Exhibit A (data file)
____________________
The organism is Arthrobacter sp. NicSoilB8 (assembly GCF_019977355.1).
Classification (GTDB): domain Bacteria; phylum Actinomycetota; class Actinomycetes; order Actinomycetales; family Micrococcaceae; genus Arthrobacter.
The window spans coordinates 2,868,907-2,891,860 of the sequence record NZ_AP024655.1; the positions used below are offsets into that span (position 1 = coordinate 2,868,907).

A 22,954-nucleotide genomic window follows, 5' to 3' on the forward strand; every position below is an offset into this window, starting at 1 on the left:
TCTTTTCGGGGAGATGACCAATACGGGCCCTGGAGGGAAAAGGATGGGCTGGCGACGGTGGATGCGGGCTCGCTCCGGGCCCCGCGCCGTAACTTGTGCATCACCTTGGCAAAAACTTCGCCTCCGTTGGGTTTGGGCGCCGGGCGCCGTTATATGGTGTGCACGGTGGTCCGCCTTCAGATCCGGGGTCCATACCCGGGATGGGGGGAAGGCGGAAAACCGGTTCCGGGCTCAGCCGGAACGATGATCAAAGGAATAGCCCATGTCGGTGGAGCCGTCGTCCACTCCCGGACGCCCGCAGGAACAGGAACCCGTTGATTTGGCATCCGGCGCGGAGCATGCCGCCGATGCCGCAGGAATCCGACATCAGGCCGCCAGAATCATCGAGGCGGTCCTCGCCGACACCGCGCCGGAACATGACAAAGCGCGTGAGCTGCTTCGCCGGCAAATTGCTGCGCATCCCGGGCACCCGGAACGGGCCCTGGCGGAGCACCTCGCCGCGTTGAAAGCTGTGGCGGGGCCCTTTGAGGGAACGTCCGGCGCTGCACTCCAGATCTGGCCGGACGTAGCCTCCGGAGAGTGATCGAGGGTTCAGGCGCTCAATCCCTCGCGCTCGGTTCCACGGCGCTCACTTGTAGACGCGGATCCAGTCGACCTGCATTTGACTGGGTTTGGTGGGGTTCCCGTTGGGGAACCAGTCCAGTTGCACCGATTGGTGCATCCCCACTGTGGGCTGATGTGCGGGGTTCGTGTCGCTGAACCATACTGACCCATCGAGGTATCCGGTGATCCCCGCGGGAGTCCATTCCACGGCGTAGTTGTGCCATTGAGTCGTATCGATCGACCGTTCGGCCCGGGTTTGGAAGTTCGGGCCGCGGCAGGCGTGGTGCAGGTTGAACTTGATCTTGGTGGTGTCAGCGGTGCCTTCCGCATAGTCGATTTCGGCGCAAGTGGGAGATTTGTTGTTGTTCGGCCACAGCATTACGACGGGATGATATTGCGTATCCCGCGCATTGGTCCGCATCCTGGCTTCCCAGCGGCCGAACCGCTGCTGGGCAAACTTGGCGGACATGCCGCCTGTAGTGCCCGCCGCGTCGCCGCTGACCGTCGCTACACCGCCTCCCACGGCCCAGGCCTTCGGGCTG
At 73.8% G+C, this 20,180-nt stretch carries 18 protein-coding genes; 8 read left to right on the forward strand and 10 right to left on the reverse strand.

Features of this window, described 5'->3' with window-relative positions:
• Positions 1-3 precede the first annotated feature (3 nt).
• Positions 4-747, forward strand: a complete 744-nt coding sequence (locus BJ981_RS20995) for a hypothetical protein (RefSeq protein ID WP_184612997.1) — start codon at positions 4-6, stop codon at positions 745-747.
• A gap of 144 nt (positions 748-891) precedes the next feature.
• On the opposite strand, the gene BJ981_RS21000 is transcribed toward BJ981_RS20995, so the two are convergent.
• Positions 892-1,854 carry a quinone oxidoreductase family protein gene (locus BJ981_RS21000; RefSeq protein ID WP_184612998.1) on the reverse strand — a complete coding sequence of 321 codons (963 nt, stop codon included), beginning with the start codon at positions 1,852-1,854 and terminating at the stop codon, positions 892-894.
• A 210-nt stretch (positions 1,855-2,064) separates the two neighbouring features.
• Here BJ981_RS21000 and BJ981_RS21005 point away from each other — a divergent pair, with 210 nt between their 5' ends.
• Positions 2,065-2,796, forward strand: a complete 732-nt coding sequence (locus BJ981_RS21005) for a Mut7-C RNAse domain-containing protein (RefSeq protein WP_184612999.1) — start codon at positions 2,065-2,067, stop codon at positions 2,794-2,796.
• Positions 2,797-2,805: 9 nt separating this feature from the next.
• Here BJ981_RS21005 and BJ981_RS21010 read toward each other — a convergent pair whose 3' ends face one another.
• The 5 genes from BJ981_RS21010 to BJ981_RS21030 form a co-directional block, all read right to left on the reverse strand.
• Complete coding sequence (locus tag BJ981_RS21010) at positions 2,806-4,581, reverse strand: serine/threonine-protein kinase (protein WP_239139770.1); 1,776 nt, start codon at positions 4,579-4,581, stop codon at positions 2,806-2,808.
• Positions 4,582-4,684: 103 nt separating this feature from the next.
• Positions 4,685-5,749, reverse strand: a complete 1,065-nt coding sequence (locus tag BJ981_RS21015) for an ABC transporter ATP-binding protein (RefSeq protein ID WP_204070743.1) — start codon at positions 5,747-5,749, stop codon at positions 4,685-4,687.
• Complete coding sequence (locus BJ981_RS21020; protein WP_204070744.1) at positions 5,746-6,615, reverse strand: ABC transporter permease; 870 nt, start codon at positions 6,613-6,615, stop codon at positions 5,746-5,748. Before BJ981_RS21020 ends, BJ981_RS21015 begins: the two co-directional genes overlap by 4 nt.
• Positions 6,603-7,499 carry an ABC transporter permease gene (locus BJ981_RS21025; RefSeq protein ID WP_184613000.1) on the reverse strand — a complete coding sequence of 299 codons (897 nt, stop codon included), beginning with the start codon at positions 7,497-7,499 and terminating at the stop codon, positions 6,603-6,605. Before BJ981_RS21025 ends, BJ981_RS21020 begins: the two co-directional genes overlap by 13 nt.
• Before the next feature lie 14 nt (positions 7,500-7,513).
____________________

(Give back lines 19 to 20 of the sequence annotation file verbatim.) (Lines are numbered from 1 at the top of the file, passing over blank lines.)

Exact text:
• Complete coding sequence (locus tag BJ981_RS21010) at positions 2,806-4,581, reverse strand: serine/threonine-protein kinase (protein WP_239139770.1); 1,776 nt, start codon at positions 4,579-4,581, stop codon at positions 2,806-2,808.
• Positions 4,582-4,684: 103 nt separating this feature from the next.